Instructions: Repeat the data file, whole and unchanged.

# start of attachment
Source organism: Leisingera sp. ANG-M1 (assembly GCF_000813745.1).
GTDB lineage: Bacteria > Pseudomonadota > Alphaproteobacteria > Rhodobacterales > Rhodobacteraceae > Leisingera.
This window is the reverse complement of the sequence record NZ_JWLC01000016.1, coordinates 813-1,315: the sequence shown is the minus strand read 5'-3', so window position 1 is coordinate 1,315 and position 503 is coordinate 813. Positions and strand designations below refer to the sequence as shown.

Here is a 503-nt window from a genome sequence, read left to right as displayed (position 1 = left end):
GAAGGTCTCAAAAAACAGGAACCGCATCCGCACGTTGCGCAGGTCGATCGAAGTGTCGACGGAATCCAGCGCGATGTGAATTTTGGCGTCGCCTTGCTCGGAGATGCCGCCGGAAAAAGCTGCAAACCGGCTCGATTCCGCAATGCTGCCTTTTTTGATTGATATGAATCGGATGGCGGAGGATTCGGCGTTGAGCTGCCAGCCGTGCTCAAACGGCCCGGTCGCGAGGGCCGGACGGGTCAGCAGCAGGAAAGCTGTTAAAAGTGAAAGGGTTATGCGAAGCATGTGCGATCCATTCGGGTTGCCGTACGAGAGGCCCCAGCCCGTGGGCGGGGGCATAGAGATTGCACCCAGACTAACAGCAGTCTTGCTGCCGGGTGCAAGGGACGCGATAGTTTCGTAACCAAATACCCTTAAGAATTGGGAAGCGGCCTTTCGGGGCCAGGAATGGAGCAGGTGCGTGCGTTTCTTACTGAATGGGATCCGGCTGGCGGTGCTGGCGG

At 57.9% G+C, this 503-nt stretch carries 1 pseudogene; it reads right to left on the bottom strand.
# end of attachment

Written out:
Source organism: Leisingera sp. ANG-M1 (assembly GCF_000813745.1).
GTDB lineage: Bacteria > Pseudomonadota > Alphaproteobacteria > Rhodobacterales > Rhodobacteraceae > Leisingera.
This window is the reverse complement of the sequence record NZ_JWLC01000016.1, coordinates 813-1,315: the sequence shown is the minus strand read 5'-3', so window position 1 is coordinate 1,315 and position 503 is coordinate 813. Positions and strand designations below refer to the sequence as shown.

Here is a 503-nt window from a genome sequence, read left to right as displayed (position 1 = left end):
GAAGGTCTCAAAAAACAGGAACCGCATCCGCACGTTGCGCAGGTCGATCGAAGTGTCGACGGAATCCAGCGCGATGTGAATTTTGGCGTCGCCTTGCTCGGAGATGCCGCCGGAAAAAGCTGCAAACCGGCTCGATTCCGCAATGCTGCCTTTTTTGATTGATATGAATCGGATGGCGGAGGATTCGGCGTTGAGCTGCCAGCCGTGCTCAAACGGCCCGGTCGCGAGGGCCGGACGGGTCAGCAGCAGGAAAGCTGTTAAAAGTGAAAGGGTTATGCGAAGCATGTGCGATCCATTCGGGTTGCCGTACGAGAGGCCCCAGCCCGTGGGCGGGGGCATAGAGATTGCACCCAGACTAACAGCAGTCTTGCTGCCGGGTGCAAGGGACGCGATAGTTTCGTAACCAAATACCCTTAAGAATTGGGAAGCGGCCTTTCGGGGCCAGGAATGGAGCAGGTGCGTGCGTTTCTTACTGAATGGGATCCGGCTGGCGGTGCTGGCGG

At 57.9% G+C, this 503-nt stretch carries 1 pseudogene; it reads right to left on the bottom strand.